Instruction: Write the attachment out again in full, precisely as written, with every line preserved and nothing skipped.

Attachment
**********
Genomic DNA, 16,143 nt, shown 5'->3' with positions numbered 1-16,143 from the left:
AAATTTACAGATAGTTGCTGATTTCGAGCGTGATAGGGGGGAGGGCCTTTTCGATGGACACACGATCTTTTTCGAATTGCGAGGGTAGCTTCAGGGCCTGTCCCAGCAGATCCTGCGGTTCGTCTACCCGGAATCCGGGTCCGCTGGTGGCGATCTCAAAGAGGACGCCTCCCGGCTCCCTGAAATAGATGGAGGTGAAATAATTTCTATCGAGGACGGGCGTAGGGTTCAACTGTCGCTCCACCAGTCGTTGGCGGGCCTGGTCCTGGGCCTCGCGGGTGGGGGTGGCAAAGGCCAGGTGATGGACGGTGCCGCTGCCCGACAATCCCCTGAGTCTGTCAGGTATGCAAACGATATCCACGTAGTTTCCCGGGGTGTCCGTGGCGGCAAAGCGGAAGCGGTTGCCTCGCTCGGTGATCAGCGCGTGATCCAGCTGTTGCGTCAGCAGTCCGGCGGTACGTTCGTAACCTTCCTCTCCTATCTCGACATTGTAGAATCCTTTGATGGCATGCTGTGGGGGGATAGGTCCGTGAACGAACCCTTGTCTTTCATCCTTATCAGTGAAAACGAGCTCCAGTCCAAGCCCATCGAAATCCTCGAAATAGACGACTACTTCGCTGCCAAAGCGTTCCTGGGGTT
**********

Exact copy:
Genomic DNA, 16,143 nt, shown 5'->3' with positions numbered 1-16,143 from the left:
AAATTTACAGATAGTTGCTGATTTCGAGCGTGATAGGGGGGAGGGCCTTTTCGATGGACACACGATCTTTTTCGAATTGCGAGGGTAGCTTCAGGGCCTGTCCCAGCAGATCCTGCGGTTCGTCTACCCGGAATCCGGGTCCGCTGGTGGCGATCTCAAAGAGGACGCCTCCCGGCTCCCTGAAATAGATGGAGGTGAAATAATTTCTATCGAGGACGGGCGTAGGGTTCAACTGTCGCTCCACCAGTCGTTGGCGGGCCTGGTCCTGGGCCTCGCGGGTGGGGGTGGCAAAGGCCAGGTGATGGACGGTGCCGCTGCCCGACAATCCCCTGAGTCTGTCAGGTATGCAAACGATATCCACGTAGTTTCCCGGGGTGTCCGTGGCGGCAAAGCGGAAGCGGTTGCCTCGCTCGGTGATCAGCGCGTGATCCAGCTGTTGCGTCAGCAGTCCGGCGGTACGTTCGTAACCTTCCTCTCCTATCTCGACATTGTAGAATCCTTTGATGGCATGCTGTGGGGGGATAGGTCCGTGAACGAACCCTTGTCTTTCATCCTTATCAGTGAAAACGAGCTCCAGTCCAAGCCCATCGAAATCCTCGAAATAGACGACTACTTCGCTGCCAAAGCGTTCCTGGGGTT